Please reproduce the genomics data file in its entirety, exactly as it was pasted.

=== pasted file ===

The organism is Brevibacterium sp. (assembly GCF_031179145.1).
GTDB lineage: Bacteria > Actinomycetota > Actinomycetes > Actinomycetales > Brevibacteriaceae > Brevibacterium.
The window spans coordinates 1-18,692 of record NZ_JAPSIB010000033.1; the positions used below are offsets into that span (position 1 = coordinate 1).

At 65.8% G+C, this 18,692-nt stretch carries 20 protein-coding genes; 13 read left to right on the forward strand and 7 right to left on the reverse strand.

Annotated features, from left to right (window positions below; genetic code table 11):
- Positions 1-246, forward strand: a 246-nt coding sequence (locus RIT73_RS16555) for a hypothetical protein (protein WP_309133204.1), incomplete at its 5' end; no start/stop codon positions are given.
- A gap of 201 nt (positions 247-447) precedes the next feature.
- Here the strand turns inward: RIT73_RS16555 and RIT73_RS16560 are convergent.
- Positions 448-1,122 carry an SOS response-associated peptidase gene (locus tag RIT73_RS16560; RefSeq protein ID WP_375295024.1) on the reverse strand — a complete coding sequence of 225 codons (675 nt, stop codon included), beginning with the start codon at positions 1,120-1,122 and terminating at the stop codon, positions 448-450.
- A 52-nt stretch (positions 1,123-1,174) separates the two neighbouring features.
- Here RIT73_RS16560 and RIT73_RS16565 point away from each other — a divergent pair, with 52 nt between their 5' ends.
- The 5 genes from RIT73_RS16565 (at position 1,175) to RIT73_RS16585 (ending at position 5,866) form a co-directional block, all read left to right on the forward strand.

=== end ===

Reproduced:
The organism is Brevibacterium sp. (assembly GCF_031179145.1).
GTDB lineage: Bacteria > Actinomycetota > Actinomycetes > Actinomycetales > Brevibacteriaceae > Brevibacterium.
The window spans coordinates 1-18,692 of record NZ_JAPSIB010000033.1; the positions used below are offsets into that span (position 1 = coordinate 1).

At 65.8% G+C, this 18,692-nt stretch carries 20 protein-coding genes; 13 read left to right on the forward strand and 7 right to left on the reverse strand.

Annotated features, from left to right (window positions below; genetic code table 11):
- Positions 1-246, forward strand: a 246-nt coding sequence (locus RIT73_RS16555) for a hypothetical protein (protein WP_309133204.1), incomplete at its 5' end; no start/stop codon positions are given.
- A gap of 201 nt (positions 247-447) precedes the next feature.
- Here the strand turns inward: RIT73_RS16555 and RIT73_RS16560 are convergent.
- Positions 448-1,122 carry an SOS response-associated peptidase gene (locus tag RIT73_RS16560; RefSeq protein ID WP_375295024.1) on the reverse strand — a complete coding sequence of 225 codons (675 nt, stop codon included), beginning with the start codon at positions 1,120-1,122 and terminating at the stop codon, positions 448-450.
- A 52-nt stretch (positions 1,123-1,174) separates the two neighbouring features.
- Here RIT73_RS16560 and RIT73_RS16565 point away from each other — a divergent pair, with 52 nt between their 5' ends.
- The 5 genes from RIT73_RS16565 (at position 1,175) to RIT73_RS16585 (ending at position 5,866) form a co-directional block, all read left to right on the forward strand.